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LONDON (Reuters) - Britain launched its new system of financial supervision on Tuesday, hoping that two new regulators will succeed where a single one failed in preventing banking crises and protecting consumers from getting fleeced.
Experts say the real test of the new system will not come until boom times return and regulators get a chance to prove they have the mettle to rein in excesses.
The reform scraps the 12-year-old Financial Services Authority, which took the blame for failing to head off the 2008 financial meltdown or to prevent the misselling of products to customers leading to billions of pounds in compensation claims.
It is replaced by two new bodies formally launched on Tuesday, a Prudential Regulation Authority (PRA) to make sure banks are sound, and a separate Financial Conduct Authority (FCA) to ensure they do not mistreat customers.
"The changes coming into effect today are the start of resetting the system of financial regulation in our country," Chancellor George Osborne said on Tuesday.
"They represent a fundamental change in how financial services will be regulated in the future."
The PRA, a subsidiary of the Bank of England, will ensure that banks, insurers and building societies hold enough capital and abide by rules to curb bonuses and monitor risk.
The FCA, a standalone body which will be based in the former FSA's building in London's Canary Wharf, will supervise behaviour at all financial institutions and will go after misconduct with tougher powers and higher fines.
Britain was forced to pump 65 billion pounds into Royal Bank of Scotland and Lloyds to keep them afloat during the 2007-09 financial crisis, prompting public outrage and calls for reform.
British banks have also been hit in recent years by huge settlements over their misbehaviour, from ripping off customers with inappropriate products, to manipulating the LIBOR benchmark interest rate, to lax standards in preventing money laundering.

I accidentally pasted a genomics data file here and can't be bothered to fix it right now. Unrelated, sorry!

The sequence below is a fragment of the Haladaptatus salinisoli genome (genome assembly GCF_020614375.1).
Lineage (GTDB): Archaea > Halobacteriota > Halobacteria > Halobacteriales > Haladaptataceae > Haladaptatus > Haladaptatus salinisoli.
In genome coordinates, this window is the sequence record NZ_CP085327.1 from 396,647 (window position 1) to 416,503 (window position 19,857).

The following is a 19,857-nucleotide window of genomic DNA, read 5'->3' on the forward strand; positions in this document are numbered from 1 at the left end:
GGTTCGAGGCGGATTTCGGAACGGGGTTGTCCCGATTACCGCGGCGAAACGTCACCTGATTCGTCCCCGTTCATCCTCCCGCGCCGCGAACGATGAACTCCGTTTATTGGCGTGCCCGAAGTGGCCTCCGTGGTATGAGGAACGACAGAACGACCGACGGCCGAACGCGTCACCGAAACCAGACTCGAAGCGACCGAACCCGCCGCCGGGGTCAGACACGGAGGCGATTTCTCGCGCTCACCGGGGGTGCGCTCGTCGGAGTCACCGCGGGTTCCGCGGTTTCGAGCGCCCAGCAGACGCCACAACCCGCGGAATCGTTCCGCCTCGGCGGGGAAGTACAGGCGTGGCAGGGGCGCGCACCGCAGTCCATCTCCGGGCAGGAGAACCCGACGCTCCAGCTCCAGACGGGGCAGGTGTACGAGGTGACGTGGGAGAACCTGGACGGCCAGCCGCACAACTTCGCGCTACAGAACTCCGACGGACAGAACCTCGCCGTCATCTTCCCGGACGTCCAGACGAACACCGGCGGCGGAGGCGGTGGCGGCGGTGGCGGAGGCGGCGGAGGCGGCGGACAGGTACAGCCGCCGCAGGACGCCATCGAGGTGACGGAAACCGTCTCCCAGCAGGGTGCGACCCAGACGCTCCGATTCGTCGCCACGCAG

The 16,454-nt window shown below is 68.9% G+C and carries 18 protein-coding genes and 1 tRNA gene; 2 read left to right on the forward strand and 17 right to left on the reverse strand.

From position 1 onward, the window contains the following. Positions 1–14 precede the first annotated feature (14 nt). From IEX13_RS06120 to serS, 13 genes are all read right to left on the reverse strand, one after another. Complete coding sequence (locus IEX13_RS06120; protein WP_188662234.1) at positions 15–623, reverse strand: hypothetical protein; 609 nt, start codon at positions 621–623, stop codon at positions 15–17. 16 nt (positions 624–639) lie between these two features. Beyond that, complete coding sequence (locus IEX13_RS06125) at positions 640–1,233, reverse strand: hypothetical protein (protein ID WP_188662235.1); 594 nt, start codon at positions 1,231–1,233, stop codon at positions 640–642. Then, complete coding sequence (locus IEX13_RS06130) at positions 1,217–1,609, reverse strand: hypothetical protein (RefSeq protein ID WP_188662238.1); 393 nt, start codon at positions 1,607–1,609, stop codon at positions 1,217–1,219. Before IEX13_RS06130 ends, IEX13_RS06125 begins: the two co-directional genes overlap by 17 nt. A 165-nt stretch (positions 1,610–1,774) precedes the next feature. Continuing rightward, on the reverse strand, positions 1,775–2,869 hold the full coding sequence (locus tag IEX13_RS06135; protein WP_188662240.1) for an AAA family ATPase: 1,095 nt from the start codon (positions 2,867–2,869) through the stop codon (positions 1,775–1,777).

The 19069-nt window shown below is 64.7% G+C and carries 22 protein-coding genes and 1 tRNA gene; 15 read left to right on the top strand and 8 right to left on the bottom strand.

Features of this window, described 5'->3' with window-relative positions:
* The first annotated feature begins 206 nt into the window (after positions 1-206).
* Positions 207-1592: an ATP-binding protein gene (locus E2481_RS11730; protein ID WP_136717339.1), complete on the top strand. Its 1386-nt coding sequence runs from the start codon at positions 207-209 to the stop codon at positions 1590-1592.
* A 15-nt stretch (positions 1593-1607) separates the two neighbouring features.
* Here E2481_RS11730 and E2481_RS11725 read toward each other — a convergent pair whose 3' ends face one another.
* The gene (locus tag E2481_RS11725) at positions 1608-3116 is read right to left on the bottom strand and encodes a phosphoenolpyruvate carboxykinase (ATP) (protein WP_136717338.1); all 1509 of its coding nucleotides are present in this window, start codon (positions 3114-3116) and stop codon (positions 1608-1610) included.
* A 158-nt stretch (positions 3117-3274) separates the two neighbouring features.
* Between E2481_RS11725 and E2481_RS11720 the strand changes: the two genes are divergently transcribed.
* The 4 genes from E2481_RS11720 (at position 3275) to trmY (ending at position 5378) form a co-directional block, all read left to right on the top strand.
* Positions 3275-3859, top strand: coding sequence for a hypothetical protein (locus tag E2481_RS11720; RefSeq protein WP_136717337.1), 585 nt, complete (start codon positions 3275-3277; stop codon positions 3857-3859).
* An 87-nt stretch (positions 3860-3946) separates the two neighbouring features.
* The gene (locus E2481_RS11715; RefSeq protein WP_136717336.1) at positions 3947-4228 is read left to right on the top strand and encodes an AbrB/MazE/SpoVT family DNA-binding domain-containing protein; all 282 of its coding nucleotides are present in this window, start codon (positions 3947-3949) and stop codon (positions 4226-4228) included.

The hope is that the new "twin peaks" system will be able to sound the alarm on risky activities much earlier to shield taxpayers in future.
Sceptics say that a new system would not automatically provide better supervision. Since 2007, the FSA has already ditched its discredited - and then government-sanctioned - "light touch" approach to become one of the world's toughest regulators, using its existing structure.
"If one goes back to 2008 and considers whether this would have made a real difference, that is debatable," said Peter Snowdon, a financial services lawyer at Norton Rose.
"The new system is designed to deal with the problems that happened yesterday. No regulatory system has managed to be entirely successful in any crisis," Snowdon said.
In addition to the two new bodies, the restructuring also gives the Financial Policy Committee at the Bank formal authority to set the direction for supervision and look out for risks to stability, such as property bubbles.
The committee is chaired by the central bank governor and includes the heads of the two new regulatory bodies.
Last week it ordered Britain's main banks to swell their capital buffers by a further 25 billion pounds.
The new bodies are expected to bring in a more interventionist, judgement-led style of supervision aimed at improving culture and standards.
The FCA has said it will examine how much money banks make from products to make sure customers are not being ripped off.
"The big difference from today will be that firms will place a greater focus on collaborative relationships with customers, which involves them from start to finish in financial product design," said David Kenmir of consultancy PwC.
Some FPC members say their real test will come when boom times return and there is a need to take away the punchbowl from the party by calling for tighter credit. They will have to resist political pressure to back off.
Some of the FPC's hardliners have just been replaced with new members, who are seen by critics as being more friendly to banks and business.
Banks say it is time to move on from banker bashing.
"The new posse of regulators has been welcomed by the industry, but the challenge for them is to ensure they don't damage the interests of the economy by going too far fighting the last war," Anthony Browne, chief executive of the British Bankers' Association, told the Telegraph newspaper on Tuesday.
Lawyers say the new system's success will hinge on how well the new regulators work together not just in a crisis but also day-to-day to avoid bureaucracy and unnecessary costs.
The PRA will supervise 1,700 banks, insurers and building societies. The FCA will supervise behaviour at the same firms and will have oversight of 26,000 firms in total, including brokers, investment advisers and money managers.
"Unfortunately we have already seen evidence of overlap and duplication," said Iain Pickard, a partner at RSM Tenon advisory firm.
Editing by Peter Graff and Carmel Crimmins